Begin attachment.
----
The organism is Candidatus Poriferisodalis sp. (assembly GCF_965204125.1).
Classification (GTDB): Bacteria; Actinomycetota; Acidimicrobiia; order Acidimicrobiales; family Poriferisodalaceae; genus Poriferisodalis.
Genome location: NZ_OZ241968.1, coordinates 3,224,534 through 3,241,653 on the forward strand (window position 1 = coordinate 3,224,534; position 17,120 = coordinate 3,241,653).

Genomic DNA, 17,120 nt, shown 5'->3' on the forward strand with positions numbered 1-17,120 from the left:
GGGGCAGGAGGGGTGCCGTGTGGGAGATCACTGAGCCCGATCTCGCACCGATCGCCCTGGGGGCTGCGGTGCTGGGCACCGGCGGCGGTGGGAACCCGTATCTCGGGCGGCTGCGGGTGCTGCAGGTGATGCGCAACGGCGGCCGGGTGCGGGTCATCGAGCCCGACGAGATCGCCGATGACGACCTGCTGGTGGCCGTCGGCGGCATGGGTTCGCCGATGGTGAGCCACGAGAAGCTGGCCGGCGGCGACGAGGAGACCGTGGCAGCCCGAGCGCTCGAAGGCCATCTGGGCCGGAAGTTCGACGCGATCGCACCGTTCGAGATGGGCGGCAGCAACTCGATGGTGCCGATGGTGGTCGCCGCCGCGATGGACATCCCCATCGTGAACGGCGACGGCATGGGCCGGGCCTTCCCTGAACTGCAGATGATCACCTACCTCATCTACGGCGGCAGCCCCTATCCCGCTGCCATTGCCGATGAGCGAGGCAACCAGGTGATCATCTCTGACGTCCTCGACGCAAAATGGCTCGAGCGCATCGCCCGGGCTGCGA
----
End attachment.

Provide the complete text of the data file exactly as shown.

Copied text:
The organism is Candidatus Poriferisodalis sp. (assembly GCF_965204125.1).
Classification (GTDB): Bacteria; Actinomycetota; Acidimicrobiia; order Acidimicrobiales; family Poriferisodalaceae; genus Poriferisodalis.
Genome location: NZ_OZ241968.1, coordinates 3,224,534 through 3,241,653 on the forward strand (window position 1 = coordinate 3,224,534; position 17,120 = coordinate 3,241,653).

Genomic DNA, 17,120 nt, shown 5'->3' on the forward strand with positions numbered 1-17,120 from the left:
GGGGCAGGAGGGGTGCCGTGTGGGAGATCACTGAGCCCGATCTCGCACCGATCGCCCTGGGGGCTGCGGTGCTGGGCACCGGCGGCGGTGGGAACCCGTATCTCGGGCGGCTGCGGGTGCTGCAGGTGATGCGCAACGGCGGCCGGGTGCGGGTCATCGAGCCCGACGAGATCGCCGATGACGACCTGCTGGTGGCCGTCGGCGGCATGGGTTCGCCGATGGTGAGCCACGAGAAGCTGGCCGGCGGCGACGAGGAGACCGTGGCAGCCCGAGCGCTCGAAGGCCATCTGGGCCGGAAGTTCGACGCGATCGCACCGTTCGAGATGGGCGGCAGCAACTCGATGGTGCCGATGGTGGTCGCCGCCGCGATGGACATCCCCATCGTGAACGGCGACGGCATGGGCCGGGCCTTCCCTGAACTGCAGATGATCACCTACCTCATCTACGGCGGCAGCCCCTATCCCGCTGCCATTGCCGATGAGCGAGGCAACCAGGTGATCATCTCTGACGTCCTCGACGCAAAATGGCTCGAGCGCATCGCCCGGGCTGCGA